Lubrication - Smooth operator06 June 2005
In recent years, there has been a significant increase in the number of lubrication-free chain products on the market - and manufacturers are continuing to develop more. But why do we need so many different types of lubrication-free chain and what precisely do manufacturers mean by the term 'lubrication-free'?
Dr Chris Lodge, engineering manager at Renold Chain's factory in Bredbury, Stockport, explains. To understand the history of lubrication-free chain, he says, we have to go back at least as far as the 1950s to find the first commercially available products. "They weren't very satisfactory, though," he says, "because we didn't have the type of production processes, high-tech materials and lubricants that we have today. Even where we did have suitable materials, the processing of them was cost prohibitive and so we have had to wait for innovations in production techniques before they could be used."
Chain needs to be lubricated to prevent rapid, uncontrolled wear of the bearing surfaces between the pin and the bush, and between the bush and the roller. When these surfaces wear, the chain elongates. Excessive wear will result in the chain jumping the sprocket teeth, fluctuating drive loads and possible chain failure.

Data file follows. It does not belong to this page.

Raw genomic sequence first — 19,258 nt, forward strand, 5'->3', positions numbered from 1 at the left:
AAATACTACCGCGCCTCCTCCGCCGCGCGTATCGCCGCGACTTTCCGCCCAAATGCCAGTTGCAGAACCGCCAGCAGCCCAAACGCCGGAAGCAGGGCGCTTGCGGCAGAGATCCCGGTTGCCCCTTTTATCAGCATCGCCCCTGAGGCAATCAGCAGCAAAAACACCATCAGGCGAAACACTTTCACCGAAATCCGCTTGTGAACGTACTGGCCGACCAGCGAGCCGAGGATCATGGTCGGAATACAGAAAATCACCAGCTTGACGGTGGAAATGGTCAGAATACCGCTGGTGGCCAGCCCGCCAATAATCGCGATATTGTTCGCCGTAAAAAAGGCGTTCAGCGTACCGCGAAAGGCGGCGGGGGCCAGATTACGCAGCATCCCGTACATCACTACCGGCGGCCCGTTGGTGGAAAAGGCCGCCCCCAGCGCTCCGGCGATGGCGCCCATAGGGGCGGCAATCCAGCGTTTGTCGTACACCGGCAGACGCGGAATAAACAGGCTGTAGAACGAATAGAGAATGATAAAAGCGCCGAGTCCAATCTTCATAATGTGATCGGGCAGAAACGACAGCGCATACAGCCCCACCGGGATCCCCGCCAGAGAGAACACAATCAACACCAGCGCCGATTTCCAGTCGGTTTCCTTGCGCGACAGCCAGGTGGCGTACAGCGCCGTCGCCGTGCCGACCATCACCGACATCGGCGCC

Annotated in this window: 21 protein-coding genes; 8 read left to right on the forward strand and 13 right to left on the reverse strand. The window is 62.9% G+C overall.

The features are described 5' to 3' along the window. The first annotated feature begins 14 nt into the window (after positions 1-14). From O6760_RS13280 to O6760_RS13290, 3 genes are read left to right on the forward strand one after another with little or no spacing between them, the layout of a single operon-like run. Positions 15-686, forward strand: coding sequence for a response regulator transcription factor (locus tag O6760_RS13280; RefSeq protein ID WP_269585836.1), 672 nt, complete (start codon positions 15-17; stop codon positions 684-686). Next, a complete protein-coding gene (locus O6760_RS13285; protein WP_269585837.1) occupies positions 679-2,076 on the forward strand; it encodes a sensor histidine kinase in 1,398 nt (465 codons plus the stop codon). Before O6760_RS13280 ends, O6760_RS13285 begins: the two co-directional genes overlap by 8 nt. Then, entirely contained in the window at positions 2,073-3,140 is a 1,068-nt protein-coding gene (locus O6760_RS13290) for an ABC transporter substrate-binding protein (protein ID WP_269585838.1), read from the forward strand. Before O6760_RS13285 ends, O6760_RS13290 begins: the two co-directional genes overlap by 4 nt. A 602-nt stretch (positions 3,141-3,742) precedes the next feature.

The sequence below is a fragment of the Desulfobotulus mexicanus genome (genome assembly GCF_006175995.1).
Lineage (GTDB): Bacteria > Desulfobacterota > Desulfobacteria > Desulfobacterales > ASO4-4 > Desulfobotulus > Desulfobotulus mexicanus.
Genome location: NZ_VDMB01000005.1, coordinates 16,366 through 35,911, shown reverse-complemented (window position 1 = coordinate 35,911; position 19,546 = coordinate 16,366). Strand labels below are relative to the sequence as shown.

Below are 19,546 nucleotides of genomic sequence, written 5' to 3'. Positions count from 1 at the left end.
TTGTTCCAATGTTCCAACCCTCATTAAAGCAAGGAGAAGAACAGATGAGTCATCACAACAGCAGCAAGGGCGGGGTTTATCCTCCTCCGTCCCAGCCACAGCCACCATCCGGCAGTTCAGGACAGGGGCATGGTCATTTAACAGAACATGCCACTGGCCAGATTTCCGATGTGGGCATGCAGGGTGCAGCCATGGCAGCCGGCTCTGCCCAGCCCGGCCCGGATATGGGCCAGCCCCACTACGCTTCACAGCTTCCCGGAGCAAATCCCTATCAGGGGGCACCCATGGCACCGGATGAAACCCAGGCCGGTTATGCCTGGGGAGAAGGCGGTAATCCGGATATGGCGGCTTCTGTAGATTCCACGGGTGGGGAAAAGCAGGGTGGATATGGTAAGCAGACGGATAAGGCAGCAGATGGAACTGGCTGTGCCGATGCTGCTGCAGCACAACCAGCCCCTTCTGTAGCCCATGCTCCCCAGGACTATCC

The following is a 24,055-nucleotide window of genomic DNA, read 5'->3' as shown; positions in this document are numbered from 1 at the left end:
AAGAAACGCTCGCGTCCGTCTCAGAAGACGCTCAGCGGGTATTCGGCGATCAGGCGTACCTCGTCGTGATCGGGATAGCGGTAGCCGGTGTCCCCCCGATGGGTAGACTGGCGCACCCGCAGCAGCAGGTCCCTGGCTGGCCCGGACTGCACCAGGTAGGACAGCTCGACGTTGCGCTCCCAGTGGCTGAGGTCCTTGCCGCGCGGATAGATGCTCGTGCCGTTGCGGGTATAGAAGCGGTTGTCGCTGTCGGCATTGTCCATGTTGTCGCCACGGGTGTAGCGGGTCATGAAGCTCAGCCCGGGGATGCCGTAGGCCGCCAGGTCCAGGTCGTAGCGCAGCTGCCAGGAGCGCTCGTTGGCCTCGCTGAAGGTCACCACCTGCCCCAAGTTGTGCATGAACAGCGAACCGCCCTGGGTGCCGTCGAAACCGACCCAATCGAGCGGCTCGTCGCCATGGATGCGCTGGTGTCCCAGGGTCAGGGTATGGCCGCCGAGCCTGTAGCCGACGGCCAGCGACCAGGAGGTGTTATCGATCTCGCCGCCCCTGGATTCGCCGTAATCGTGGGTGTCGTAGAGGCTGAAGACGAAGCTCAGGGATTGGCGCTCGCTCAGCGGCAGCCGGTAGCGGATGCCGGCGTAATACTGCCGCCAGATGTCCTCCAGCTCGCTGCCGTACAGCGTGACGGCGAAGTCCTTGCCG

A well-lubricated chain is still one of the most efficient and reliable methods of power transmission, but lubrication incurs additional costs and there are many applications where it is either impractical or undesirable. For example, chain lubrication is undesirable in the food industry, because lubricant could contaminate the product, and it is impractical on applications where the chain is inaccessible or difficult to reach.
Until quite recently, there were many applications where companies had to run with the chain unlubricated and bear the resultant high cost of frequent chain replacement and expensive downtime, simply because a lubrication-free alternative was not available or was not cost effective. In some arduous applications, unlubricated chain might only last a period of days before needing to be replaced, so it is easy to see why the development of lubrication-free solutions has been given such a high priority.